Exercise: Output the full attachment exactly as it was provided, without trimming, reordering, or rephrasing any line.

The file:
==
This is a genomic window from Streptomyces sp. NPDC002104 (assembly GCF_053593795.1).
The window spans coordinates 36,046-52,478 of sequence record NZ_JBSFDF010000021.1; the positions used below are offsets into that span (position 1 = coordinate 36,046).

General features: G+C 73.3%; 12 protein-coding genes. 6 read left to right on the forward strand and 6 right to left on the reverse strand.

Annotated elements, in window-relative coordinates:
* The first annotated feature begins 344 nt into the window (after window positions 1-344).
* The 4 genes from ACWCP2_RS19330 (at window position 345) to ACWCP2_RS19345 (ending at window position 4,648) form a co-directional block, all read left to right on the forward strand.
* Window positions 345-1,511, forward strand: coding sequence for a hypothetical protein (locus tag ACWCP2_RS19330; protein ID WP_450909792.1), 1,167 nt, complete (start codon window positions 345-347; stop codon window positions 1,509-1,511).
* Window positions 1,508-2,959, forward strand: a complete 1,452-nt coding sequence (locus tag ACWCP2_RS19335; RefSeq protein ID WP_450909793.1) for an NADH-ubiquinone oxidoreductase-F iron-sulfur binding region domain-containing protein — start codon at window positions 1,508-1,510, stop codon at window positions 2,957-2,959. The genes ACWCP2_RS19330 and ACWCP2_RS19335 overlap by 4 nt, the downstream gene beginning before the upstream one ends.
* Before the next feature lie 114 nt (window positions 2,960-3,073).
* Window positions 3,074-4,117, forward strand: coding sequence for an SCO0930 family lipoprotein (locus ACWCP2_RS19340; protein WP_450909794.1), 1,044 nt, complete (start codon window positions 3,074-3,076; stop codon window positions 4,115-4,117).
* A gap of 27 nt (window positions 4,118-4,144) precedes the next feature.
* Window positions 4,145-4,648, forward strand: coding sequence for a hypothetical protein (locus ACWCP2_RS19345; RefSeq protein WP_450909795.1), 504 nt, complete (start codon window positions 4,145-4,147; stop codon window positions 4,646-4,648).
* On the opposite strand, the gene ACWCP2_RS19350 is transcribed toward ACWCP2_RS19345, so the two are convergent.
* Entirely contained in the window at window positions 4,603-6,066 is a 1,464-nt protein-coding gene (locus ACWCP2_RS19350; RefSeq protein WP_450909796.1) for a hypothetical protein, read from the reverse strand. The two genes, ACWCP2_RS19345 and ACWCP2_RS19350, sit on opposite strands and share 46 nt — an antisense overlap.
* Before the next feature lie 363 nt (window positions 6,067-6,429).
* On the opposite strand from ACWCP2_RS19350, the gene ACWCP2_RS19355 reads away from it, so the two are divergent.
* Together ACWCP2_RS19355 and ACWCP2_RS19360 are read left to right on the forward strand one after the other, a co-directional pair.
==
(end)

This is a genomic window from Streptomyces sp. NPDC002104 (assembly GCF_053593795.1).
The window spans coordinates 36,046-52,478 of sequence record NZ_JBSFDF010000021.1; the positions used below are offsets into that span (position 1 = coordinate 36,046).

General features: G+C 73.3%; 12 protein-coding genes. 6 read left to right on the forward strand and 6 right to left on the reverse strand.

Annotated elements, in window-relative coordinates:
* The first annotated feature begins 344 nt into the window (after window positions 1-344).
* The 4 genes from ACWCP2_RS19330 (at window position 345) to ACWCP2_RS19345 (ending at window position 4,648) form a co-directional block, all read left to right on the forward strand.
* Window positions 345-1,511, forward strand: coding sequence for a hypothetical protein (locus tag ACWCP2_RS19330; protein ID WP_450909792.1), 1,167 nt, complete (start codon window positions 345-347; stop codon window positions 1,509-1,511).
* Window positions 1,508-2,959, forward strand: a complete 1,452-nt coding sequence (locus tag ACWCP2_RS19335; RefSeq protein ID WP_450909793.1) for an NADH-ubiquinone oxidoreductase-F iron-sulfur binding region domain-containing protein — start codon at window positions 1,508-1,510, stop codon at window positions 2,957-2,959. The genes ACWCP2_RS19330 and ACWCP2_RS19335 overlap by 4 nt, the downstream gene beginning before the upstream one ends.
* Before the next feature lie 114 nt (window positions 2,960-3,073).
* Window positions 3,074-4,117, forward strand: coding sequence for an SCO0930 family lipoprotein (locus ACWCP2_RS19340; protein WP_450909794.1), 1,044 nt, complete (start codon window positions 3,074-3,076; stop codon window positions 4,115-4,117).
* A gap of 27 nt (window positions 4,118-4,144) precedes the next feature.
* Window positions 4,145-4,648, forward strand: coding sequence for a hypothetical protein (locus ACWCP2_RS19345; RefSeq protein WP_450909795.1), 504 nt, complete (start codon window positions 4,145-4,147; stop codon window positions 4,646-4,648).
* On the opposite strand, the gene ACWCP2_RS19350 is transcribed toward ACWCP2_RS19345, so the two are convergent.
* Entirely contained in the window at window positions 4,603-6,066 is a 1,464-nt protein-coding gene (locus ACWCP2_RS19350; RefSeq protein WP_450909796.1) for a hypothetical protein, read from the reverse strand. The two genes, ACWCP2_RS19345 and ACWCP2_RS19350, sit on opposite strands and share 46 nt — an antisense overlap.
* Before the next feature lie 363 nt (window positions 6,067-6,429).
* On the opposite strand from ACWCP2_RS19350, the gene ACWCP2_RS19355 reads away from it, so the two are divergent.
* Together ACWCP2_RS19355 and ACWCP2_RS19360 are read left to right on the forward strand one after the other, a co-directional pair.